I got home from Ohio last night and am slowly regrouping from my father's death.
Okay, that's not true. I'm not regrouping. I'm wandering around picking things up, putting things down, and moving them from one place to another. I washed some clothes, ran the dishwasher, changed the sheets on the bed, and walked the dog. I went to the post office. I read my mail. I contacted my new mentee to explain my recent silence. I unpacked. I took chicken out of the freezer for supper. I started on the pillow I'm making for Mother, only to discover that my sewing machine isn't working. I watched "Shaun of the Dead," a nice zombie movie, and "Sunshine Cleaning" with Amy Adams, which was fun but my thoughts wandered, and I missed some. I don't believe the problem is with the movie. I wrote notes to the hematologist at the Cleveland Clinic Wooster who treated Daddy for 7 years and to the hospice staff who worked with my father in Medina for 25 hours.
[Let me interrupt this broadcast to say that I'm not one of those people who don't care what you know until they know that you care. I don't need love; I need good medical care. I want to know professionals are highly educated, carefully trained, fully experienced, and committed to the highest standards of care. Being articulate is also an advantage. In other words, I love them for their brains and skills, not for how they feel about me or my family. Knowing that they care? Malarkey. Dr. Lun at the Cleveland Clinic Wooster kept my father alive for 7 years after a doctor in Port Clinton gave up. His is not an effusive personality, but he allowed my parents almost ten percent more years together than they would have had otherwise. [They celebrated their 67th anniversary on February 6.]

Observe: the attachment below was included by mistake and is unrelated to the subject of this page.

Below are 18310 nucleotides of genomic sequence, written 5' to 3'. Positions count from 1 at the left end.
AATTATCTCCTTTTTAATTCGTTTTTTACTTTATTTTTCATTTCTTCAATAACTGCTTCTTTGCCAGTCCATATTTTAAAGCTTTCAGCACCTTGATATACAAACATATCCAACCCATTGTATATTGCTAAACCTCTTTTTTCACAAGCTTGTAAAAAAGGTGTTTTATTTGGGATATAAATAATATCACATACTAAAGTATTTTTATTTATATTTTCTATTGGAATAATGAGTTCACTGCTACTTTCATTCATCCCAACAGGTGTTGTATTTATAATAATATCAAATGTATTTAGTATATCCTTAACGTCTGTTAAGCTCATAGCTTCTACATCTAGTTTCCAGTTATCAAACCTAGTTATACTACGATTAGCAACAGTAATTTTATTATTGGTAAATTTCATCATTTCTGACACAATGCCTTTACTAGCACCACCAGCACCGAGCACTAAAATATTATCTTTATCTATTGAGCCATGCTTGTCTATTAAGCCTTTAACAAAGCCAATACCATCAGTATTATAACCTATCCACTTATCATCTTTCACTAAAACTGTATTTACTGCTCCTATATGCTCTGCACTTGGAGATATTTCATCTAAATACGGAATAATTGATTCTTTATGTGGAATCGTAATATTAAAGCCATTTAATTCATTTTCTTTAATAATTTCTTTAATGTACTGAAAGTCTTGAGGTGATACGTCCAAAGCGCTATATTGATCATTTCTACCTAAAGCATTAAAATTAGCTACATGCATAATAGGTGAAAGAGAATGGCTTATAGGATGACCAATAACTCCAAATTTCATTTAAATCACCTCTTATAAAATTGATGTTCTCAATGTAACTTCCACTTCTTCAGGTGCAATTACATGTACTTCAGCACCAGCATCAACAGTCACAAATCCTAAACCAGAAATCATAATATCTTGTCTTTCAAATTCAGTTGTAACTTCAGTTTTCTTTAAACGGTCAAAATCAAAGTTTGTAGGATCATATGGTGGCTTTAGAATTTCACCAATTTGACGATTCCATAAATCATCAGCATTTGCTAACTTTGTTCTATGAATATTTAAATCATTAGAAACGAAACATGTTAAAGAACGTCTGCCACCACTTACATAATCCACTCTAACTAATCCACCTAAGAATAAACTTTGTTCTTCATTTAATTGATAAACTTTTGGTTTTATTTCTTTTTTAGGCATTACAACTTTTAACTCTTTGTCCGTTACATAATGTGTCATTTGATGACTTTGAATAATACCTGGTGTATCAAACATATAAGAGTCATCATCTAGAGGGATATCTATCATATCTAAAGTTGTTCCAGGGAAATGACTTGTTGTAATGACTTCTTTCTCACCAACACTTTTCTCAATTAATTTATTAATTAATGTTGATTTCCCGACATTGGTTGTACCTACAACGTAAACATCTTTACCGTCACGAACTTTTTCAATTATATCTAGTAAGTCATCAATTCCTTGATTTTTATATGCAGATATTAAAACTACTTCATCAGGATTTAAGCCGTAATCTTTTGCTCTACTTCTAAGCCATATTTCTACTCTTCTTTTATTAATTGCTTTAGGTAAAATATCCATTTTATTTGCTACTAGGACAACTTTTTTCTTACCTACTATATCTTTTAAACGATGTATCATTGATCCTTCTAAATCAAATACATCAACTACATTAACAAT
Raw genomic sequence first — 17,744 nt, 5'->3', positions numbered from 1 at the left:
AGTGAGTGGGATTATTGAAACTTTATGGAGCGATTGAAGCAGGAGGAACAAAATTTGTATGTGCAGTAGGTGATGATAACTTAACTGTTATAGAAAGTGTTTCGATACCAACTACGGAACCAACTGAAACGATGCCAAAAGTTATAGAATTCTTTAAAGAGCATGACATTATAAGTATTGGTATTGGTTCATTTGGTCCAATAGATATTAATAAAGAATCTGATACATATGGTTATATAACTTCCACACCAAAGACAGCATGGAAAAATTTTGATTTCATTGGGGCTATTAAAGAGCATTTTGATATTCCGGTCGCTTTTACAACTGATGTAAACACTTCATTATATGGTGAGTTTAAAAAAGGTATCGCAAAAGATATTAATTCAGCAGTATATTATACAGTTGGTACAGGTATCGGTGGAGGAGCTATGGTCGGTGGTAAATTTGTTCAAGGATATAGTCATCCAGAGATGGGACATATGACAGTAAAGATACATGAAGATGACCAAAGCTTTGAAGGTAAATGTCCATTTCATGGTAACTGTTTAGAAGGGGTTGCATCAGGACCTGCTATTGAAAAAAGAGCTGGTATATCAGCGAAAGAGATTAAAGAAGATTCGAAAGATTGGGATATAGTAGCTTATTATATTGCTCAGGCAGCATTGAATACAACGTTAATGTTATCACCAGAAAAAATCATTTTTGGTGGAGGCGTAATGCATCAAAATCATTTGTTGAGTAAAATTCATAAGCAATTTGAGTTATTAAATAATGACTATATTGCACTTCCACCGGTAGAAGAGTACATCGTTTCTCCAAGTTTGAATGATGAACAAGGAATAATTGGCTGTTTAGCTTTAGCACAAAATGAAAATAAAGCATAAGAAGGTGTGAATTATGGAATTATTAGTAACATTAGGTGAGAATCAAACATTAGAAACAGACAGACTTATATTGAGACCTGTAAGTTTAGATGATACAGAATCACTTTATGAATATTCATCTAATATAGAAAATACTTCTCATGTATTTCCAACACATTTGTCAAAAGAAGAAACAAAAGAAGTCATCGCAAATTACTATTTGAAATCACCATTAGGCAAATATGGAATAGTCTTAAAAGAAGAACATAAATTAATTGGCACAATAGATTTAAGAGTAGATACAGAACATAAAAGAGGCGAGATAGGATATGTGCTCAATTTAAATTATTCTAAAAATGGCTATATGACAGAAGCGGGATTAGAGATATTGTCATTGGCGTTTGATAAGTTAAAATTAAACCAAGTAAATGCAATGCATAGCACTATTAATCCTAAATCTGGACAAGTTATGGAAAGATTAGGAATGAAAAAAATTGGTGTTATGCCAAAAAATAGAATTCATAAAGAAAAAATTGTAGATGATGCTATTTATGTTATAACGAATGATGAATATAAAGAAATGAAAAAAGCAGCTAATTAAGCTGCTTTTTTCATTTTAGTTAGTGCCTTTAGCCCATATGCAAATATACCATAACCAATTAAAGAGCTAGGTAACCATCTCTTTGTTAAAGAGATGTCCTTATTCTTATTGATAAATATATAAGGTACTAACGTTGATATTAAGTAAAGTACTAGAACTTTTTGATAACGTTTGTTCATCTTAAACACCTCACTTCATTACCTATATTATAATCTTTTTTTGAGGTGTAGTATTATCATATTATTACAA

I find death to be massively overstimulating for everyone but the star. Unfamiliar voices and ordinary conversations are unsettling me. This feeling will fade, but there's no rush. We had so many good conversations and recounted so many things with high hilarity over the last ten days that they warrant more time and space.
And now for two photos:
Daddy a few years ago. He took up painting when he was in his early seventies or thereabouts. I think this photo shows his painting of the freighter our friend Russ Brohl captained.